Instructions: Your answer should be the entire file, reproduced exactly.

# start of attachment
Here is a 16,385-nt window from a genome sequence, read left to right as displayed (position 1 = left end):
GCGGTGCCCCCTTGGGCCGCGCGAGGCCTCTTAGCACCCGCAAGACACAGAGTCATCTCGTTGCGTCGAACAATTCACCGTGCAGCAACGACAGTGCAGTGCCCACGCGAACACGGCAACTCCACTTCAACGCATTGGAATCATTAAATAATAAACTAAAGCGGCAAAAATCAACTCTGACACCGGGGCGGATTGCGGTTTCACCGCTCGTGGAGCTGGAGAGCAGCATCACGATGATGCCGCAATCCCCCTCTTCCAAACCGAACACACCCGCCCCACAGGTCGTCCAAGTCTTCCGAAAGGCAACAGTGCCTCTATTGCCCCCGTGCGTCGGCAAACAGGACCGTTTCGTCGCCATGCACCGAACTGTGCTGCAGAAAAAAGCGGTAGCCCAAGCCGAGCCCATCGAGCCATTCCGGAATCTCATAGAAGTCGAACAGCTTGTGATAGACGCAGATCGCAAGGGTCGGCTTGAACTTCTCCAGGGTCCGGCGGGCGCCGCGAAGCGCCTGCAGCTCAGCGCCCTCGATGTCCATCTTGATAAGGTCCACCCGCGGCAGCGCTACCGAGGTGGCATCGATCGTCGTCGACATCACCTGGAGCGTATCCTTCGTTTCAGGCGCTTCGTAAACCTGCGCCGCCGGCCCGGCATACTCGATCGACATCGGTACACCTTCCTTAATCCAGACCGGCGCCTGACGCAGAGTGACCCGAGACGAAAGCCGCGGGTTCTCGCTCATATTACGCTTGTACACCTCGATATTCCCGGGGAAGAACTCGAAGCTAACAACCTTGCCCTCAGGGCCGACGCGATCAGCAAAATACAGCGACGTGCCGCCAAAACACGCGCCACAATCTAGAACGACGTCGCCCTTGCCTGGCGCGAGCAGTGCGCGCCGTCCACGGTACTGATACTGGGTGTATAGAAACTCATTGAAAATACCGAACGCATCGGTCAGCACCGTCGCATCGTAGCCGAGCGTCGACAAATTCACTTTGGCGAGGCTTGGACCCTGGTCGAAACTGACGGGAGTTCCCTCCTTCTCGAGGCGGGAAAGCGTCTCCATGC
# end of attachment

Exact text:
Here is a 16,385-nt window from a genome sequence, read left to right as displayed (position 1 = left end):
GCGGTGCCCCCTTGGGCCGCGCGAGGCCTCTTAGCACCCGCAAGACACAGAGTCATCTCGTTGCGTCGAACAATTCACCGTGCAGCAACGACAGTGCAGTGCCCACGCGAACACGGCAACTCCACTTCAACGCATTGGAATCATTAAATAATAAACTAAAGCGGCAAAAATCAACTCTGACACCGGGGCGGATTGCGGTTTCACCGCTCGTGGAGCTGGAGAGCAGCATCACGATGATGCCGCAATCCCCCTCTTCCAAACCGAACACACCCGCCCCACAGGTCGTCCAAGTCTTCCGAAAGGCAACAGTGCCTCTATTGCCCCCGTGCGTCGGCAAACAGGACCGTTTCGTCGCCATGCACCGAACTGTGCTGCAGAAAAAAGCGGTAGCCCAAGCCGAGCCCATCGAGCCATTCCGGAATCTCATAGAAGTCGAACAGCTTGTGATAGACGCAGATCGCAAGGGTCGGCTTGAACTTCTCCAGGGTCCGGCGGGCGCCGCGAAGCGCCTGCAGCTCAGCGCCCTCGATGTCCATCTTGATAAGGTCCACCCGCGGCAGCGCTACCGAGGTGGCATCGATCGTCGTCGACATCACCTGGAGCGTATCCTTCGTTTCAGGCGCTTCGTAAACCTGCGCCGCCGGCCCGGCATACTCGATCGACATCGGTACACCTTCCTTAATCCAGACCGGCGCCTGACGCAGAGTGACCCGAGACGAAAGCCGCGGGTTCTCGCTCATATTACGCTTGTACACCTCGATATTCCCGGGGAAGAACTCGAAGCTAACAACCTTGCCCTCAGGGCCGACGCGATCAGCAAAATACAGCGACGTGCCGCCAAAACACGCGCCACAATCTAGAACGACGTCGCCCTTGCCTGGCGCGAGCAGTGCGCGCCGTCCACGGTACTGATACTGGGTGTATAGAAACTCATTGAAAATACCGAACGCATCGGTCAGCACCGTCGCATCGTAGCCGAGCGTCGACAAATTCACTTTGGCGAGGCTTGGACCCTGGTCGAAACTGACGGGAGTTCCCTCCTTCTCGAGGCGGGAAAGCGTCTCCATGC